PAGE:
How to Plan a Destination Wedding—the Right Way

How to Plan a Destination Wedding—the Right Way

As a person his late twenties, I get invited to a lot of weddings. And they’re great: They’re a chance to reconnect with old friends and celebrate some folks who you really dig. But you know what they aren’t? Convenient. And no wedding is less convenient for a guest than a destination wedding.

Aside from shelling out the standard dough required for a wedding (for a gift, clothes, and potentially other things like a bachelor/ette parties or garb for being in the ceremony), invitees are placed in the extra-weird position of having to weigh a friendship against something they may value more than money: vacation days (and, okay, the money or miles used towards expensive flights to the wedding). Nobody wants to take a long-haul flight only for the weekend, so the destination the couple has selected will probably dictate where a large number of people plan their personal vacations.

So, how do you pull it off without pissing people off? The first rule to planning a destination wedding without being a little presumptuous is this: plan a non-destination wedding instead. But, in the event you’re dead-set on having one (say, you both grew up overseas), let these rules be your morality compass in doing so.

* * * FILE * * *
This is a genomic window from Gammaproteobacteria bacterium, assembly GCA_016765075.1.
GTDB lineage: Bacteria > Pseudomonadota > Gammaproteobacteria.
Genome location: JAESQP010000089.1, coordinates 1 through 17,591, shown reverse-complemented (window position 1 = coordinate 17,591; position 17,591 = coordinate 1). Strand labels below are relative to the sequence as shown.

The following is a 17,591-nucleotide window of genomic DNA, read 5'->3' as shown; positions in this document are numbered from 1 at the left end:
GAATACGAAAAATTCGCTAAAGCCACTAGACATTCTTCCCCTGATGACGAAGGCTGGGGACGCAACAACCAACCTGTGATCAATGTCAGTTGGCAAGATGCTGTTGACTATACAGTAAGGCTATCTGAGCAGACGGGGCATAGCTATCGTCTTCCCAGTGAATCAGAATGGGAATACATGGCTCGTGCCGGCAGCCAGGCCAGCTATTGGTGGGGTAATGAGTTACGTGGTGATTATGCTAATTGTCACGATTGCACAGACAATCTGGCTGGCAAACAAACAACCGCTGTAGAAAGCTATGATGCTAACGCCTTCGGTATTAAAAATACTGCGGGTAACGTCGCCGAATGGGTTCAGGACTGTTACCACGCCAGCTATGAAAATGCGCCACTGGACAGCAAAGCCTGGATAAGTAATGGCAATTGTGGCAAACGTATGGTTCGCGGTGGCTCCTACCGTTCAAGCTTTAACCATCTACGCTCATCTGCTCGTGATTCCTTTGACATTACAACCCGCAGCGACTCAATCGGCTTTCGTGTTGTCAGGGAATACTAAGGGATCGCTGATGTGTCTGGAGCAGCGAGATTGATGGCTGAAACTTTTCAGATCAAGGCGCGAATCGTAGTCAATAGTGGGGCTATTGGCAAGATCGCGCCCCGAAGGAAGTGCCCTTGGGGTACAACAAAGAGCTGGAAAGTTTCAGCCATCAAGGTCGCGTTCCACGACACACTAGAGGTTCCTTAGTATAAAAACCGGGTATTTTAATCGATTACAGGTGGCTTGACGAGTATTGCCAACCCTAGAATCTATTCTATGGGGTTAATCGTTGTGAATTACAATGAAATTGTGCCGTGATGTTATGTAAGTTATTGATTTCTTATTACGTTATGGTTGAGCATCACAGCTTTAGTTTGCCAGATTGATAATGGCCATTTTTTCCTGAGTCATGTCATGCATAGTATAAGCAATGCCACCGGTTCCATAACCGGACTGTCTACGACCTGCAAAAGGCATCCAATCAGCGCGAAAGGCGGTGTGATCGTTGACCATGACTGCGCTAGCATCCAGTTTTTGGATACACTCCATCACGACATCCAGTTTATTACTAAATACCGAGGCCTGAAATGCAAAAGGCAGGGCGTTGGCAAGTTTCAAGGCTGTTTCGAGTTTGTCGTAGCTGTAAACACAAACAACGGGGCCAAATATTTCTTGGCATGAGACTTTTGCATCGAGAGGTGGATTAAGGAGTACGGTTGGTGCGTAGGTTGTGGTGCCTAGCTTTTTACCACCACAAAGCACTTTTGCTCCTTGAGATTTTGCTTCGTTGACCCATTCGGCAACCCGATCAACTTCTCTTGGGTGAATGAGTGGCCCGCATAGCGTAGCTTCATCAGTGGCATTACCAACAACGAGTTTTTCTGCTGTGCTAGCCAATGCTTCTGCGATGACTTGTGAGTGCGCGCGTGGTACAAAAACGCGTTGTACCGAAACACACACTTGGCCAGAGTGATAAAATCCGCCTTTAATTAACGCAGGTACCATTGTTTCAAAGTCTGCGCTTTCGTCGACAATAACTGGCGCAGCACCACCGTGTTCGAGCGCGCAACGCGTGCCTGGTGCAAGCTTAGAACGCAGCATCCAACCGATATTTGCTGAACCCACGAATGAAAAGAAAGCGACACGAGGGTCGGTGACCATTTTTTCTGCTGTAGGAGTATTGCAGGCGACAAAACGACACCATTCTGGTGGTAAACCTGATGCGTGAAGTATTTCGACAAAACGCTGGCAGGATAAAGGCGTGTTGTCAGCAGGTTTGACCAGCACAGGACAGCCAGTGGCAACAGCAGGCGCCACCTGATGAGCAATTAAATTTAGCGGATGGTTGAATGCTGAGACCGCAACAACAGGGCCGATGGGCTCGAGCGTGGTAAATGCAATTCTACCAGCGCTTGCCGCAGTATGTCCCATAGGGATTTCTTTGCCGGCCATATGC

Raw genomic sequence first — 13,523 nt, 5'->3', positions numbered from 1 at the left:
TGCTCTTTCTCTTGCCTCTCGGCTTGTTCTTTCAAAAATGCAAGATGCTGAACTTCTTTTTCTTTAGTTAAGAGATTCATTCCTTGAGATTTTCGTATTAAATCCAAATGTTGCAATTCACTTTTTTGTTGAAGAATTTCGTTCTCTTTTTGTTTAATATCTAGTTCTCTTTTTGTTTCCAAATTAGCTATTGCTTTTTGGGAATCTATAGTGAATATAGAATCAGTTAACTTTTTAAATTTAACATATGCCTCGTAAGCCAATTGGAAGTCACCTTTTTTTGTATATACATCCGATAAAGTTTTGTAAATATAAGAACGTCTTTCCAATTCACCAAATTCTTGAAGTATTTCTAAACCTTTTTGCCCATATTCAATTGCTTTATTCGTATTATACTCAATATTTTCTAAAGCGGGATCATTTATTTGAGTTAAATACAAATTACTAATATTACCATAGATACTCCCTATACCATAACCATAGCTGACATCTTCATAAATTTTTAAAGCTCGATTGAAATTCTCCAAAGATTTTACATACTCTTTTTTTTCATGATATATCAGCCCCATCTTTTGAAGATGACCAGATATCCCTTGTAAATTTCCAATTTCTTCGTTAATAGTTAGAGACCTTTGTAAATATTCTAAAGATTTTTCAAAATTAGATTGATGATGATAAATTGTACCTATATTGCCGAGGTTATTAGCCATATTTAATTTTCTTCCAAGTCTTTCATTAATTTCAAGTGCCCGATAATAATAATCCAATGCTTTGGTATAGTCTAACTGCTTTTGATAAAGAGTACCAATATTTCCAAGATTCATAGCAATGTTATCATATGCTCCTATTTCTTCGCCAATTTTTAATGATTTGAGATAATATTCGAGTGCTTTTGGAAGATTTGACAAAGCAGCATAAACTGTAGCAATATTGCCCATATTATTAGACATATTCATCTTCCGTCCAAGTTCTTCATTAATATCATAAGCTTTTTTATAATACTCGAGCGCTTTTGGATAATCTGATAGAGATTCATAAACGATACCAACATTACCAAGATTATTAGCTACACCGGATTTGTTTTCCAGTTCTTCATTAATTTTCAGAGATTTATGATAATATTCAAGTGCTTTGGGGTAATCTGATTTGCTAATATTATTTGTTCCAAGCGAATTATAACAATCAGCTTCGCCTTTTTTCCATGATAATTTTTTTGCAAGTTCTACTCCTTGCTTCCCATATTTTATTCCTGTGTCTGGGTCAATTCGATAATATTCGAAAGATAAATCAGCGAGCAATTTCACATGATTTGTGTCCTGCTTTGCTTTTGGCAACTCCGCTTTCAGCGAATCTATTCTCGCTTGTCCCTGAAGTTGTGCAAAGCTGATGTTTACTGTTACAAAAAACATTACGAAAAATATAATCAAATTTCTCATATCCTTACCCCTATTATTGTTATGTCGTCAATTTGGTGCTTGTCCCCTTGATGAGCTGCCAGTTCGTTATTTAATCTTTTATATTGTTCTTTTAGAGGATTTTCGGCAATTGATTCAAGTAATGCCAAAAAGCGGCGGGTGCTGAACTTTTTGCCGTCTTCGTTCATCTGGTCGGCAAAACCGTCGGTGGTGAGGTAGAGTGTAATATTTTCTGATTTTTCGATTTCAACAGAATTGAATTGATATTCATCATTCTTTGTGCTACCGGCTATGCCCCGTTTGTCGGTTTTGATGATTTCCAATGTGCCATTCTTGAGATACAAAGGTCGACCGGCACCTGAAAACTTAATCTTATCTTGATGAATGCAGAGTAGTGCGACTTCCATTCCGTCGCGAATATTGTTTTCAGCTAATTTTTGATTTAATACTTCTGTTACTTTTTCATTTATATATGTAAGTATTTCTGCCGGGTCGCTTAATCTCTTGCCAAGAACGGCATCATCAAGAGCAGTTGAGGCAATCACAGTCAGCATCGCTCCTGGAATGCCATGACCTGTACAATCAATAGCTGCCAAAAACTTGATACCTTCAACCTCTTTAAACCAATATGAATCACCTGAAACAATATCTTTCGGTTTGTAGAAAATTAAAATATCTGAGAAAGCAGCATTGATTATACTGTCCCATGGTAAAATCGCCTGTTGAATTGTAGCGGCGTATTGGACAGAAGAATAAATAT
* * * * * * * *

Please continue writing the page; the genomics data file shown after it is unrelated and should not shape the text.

1. Plan an alternative event.

So you shared your first kiss on this really beautiful bridge in Istria and have obsessively dreamed about tying the knot there ever since. Alright. Go ahead. Do the wedding on the bridge. But alleviate the pressure of attending by planning an alternative event (a barbeque, a small party, or another wedding altogether) in the States so that people who are strapped for cash or other resources don’t feel obligated.

2. Plan it in Mexico.

It’s an international destination that’s not crazy far away, easy on the wallet, loaded with beautiful I-DO backdrops, and comes with the promise of cerveza and tacos (sidenote: if you’re planning your wedding in Mexico, there damn well better be cerveza and tacos).

3. Thank People Without Words

“Thank you for traveling half-way around the globe to celebrate me” is a great thing to say, but a really thoughtful wedding favor is even better. Find something local to the destination, like a really good bottle of regional wine, that guests can enjoy during the rest of their stay or take home.

4. Offset the costs of their travel.

A friend of mine recently went on a European destination wedding that broke the mold. Why? Because the wedding was super small (or the family was filthy rich), there was enough money left in the budget to put up all the guests in nice rooms during their stay. If someone is on the fence, having accommodations covered might tip the scales.

5. The one case when none of this applies.

Are you planning a traditional Indian wedding? IGNORE ALL OF THE ABOVE. Are you invited to a traditional Indian wedding? Quit your complaining and RSVP “yes” right now because these multi-night blow-outs, filled with dancing and endless food, are a once-in-a-lifetime opportunity. (Are you single? Hell, I’ll be your plus one.)

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